- Being self-employed, you are less likely to be audited
if you have a professional CPA prepare your tax returns, rather than doing them
Q3.15 Should You Become a Model?
Despite the glamour and hype you have seen about the modeling
profession, it's hard work. It's boring. It's tedious. It's
filled with rejection, ups and downs. It's a life-style, not an 8-5 job.
Not all jobs pay that well and there is tremendous competition. The market
is filled with wanna-be models.
Unless you are seriously committed about modeling, willing
to work at it on your own time, live a healthy life-style, etc., you are not likely
to succeed as a model. You have to understand that there are lots of other
people who want to be models. They are doing everything they can to be successful.
Are you willing to put the time and energy into competing with these people, 24-hours
Do you have what it takes to be a model? Are you
tall and slender and unusually attractive enough that you are as good or better
looking than most other models? Be really honest with yourself about this.
Ask the opinions of your friends (but not your parents, they're too biased.)
Besides looks, do you have the tenacity, patience, aptitude,
fortitude, interpersonal skills, communication skills, stamina, etc.?
If you think you do, then go for it! Despite its
drawbacks, modeling can be fun, exciting, and adventurous. Be sure to maintain
realistic expectations however; the odds of becoming a highly successful or famous
model are similar to winning a lottery.
Q3.16 Photo Clubs/Group Shoots?
As a model, you will sooner or later see an ad or hear about
photo clubs, group shoots, "workshops", or whatever. Generally
these are organized events in which a number of photographers photograph models.
Depending on the situation, there could be four or more (perhaps a dozen) photographers
shooting a single model at one time.
There are good and bad points to these events.
First, some problems:
The good news about these events:
- Depending on how well the event is organized, they can
become free-for-alls and chaotic. There is often little chance for a photographer
to direct a model for any length of time, let alone establish a rapport with a
model which is so necessary for good pictures.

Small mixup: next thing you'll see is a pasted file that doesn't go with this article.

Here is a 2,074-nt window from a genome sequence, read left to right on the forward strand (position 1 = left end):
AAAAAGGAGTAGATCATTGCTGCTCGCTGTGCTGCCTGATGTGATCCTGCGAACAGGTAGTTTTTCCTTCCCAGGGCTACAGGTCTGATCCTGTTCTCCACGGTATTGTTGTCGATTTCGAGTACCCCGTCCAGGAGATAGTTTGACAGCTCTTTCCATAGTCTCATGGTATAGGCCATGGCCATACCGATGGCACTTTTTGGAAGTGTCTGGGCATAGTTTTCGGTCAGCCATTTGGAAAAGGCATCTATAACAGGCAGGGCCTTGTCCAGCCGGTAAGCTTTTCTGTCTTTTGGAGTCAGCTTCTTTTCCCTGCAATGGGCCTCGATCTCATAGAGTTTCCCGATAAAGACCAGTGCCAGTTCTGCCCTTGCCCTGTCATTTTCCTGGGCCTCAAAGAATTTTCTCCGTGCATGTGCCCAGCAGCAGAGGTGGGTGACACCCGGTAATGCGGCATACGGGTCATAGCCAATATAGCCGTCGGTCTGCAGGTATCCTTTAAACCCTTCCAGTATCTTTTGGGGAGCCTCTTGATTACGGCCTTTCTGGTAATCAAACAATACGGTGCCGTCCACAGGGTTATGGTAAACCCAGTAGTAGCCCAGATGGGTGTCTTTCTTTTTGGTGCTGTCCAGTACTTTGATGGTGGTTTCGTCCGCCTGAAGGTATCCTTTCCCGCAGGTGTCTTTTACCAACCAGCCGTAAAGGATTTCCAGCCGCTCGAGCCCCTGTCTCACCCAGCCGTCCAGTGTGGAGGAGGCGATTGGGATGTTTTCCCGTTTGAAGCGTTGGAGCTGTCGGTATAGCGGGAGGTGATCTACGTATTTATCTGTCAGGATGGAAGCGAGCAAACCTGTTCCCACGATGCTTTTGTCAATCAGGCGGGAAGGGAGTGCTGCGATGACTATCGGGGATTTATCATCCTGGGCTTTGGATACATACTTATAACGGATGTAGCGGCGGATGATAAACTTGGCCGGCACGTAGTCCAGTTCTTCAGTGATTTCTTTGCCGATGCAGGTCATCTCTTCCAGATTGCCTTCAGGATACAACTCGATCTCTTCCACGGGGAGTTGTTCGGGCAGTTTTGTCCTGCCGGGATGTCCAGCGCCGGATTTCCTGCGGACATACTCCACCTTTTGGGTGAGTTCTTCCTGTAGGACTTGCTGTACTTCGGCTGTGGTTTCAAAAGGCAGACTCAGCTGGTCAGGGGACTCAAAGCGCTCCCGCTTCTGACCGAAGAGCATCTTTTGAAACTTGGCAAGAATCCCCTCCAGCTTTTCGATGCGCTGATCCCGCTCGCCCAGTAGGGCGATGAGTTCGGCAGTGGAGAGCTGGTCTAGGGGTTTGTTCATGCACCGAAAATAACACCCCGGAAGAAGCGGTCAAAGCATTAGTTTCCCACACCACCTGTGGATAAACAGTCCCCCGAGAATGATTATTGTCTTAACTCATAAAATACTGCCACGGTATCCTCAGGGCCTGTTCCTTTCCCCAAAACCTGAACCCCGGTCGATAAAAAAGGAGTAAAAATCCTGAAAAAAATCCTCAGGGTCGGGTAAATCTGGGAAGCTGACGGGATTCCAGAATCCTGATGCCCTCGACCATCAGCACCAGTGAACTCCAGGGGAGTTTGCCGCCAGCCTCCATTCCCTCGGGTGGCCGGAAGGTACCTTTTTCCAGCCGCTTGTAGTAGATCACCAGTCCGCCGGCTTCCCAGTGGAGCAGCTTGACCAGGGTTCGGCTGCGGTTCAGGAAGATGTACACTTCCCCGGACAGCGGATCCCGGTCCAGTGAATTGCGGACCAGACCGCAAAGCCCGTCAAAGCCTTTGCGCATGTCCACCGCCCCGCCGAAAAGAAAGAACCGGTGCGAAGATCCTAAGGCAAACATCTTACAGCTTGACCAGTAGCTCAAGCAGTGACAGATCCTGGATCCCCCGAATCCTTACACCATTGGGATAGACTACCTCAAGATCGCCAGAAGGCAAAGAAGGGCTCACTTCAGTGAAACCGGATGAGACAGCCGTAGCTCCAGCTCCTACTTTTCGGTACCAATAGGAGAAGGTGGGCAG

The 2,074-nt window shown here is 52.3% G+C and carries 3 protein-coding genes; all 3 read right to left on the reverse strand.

- While some models do well in these situations, I have
seen other models "freak-out" at these events.
- These events often attract "amateur" photographers
or worse who are more interested in taking sexy pictures of or hitting on pretty
woman rather than learning about photography.
- The "models" used at such events are sometimes
strippers, rather than the high fashion models you might be expecting.
- Due to the spontaneity (i.e., lack of planning), it
is often difficult for even good photographers to take good pictures at these
events. Remember that most successful photo shoots require hours if not
days of planning and are done under more controlled circumstances.
Some advice for models if you are considering participating
at one of these events:
- It's a an opportunity to get paid for modeling.
- The photographers usually represent a wide range of
abilities, but some will be extremely talented. Thus you can often obtain
some terrific images at little or no cost.
- It's an opportunity to "network" with photographers
and other models.
- Many workshops are well run and can provide useful experience
as well as help you learn to pose better.
- Such events can be a means to safely break into glamour
or nude modeling as opposed to working alone with a stranger.
-- EOD --
- Talk with the organizers about what is expected of you.
What will you be wearing? Or are you to pose nude? What will the ratio
of photographers to models be?
- Ensure you will have a proper place to change clothes,
be given breaks, beverages, etc.
- Understand exactly how long you be working and how much
you will be paid.
- Ask to speak to previous models who worked for the organizers
in the past.
- Try to make a mental note of which photographers treat
you professionally and which do not. Ask the good photographers for their
- Never give out you last name, address, or phone number,
where you work, etc. If a photographer asks for your phone number or other
information to reach you, ask that he give you a business card and that you will
call him instead.
- Depending on the situation, try to "rotate"
through all the photographers by giving each of them you attention, look in their
- If you want some prints, arrange to meet at a neutral
location after the photographer has time to process and print the photos.
- Get references and/or advice from the other models about
which photographers you should or should not work with on your own.
- If you are interested in finding these events, check
in photography magazines, local camera stores for flyers, or your local newspaper
which might have ads where used camera equipment is listed. Local colleges
and art schools also sponsor such events.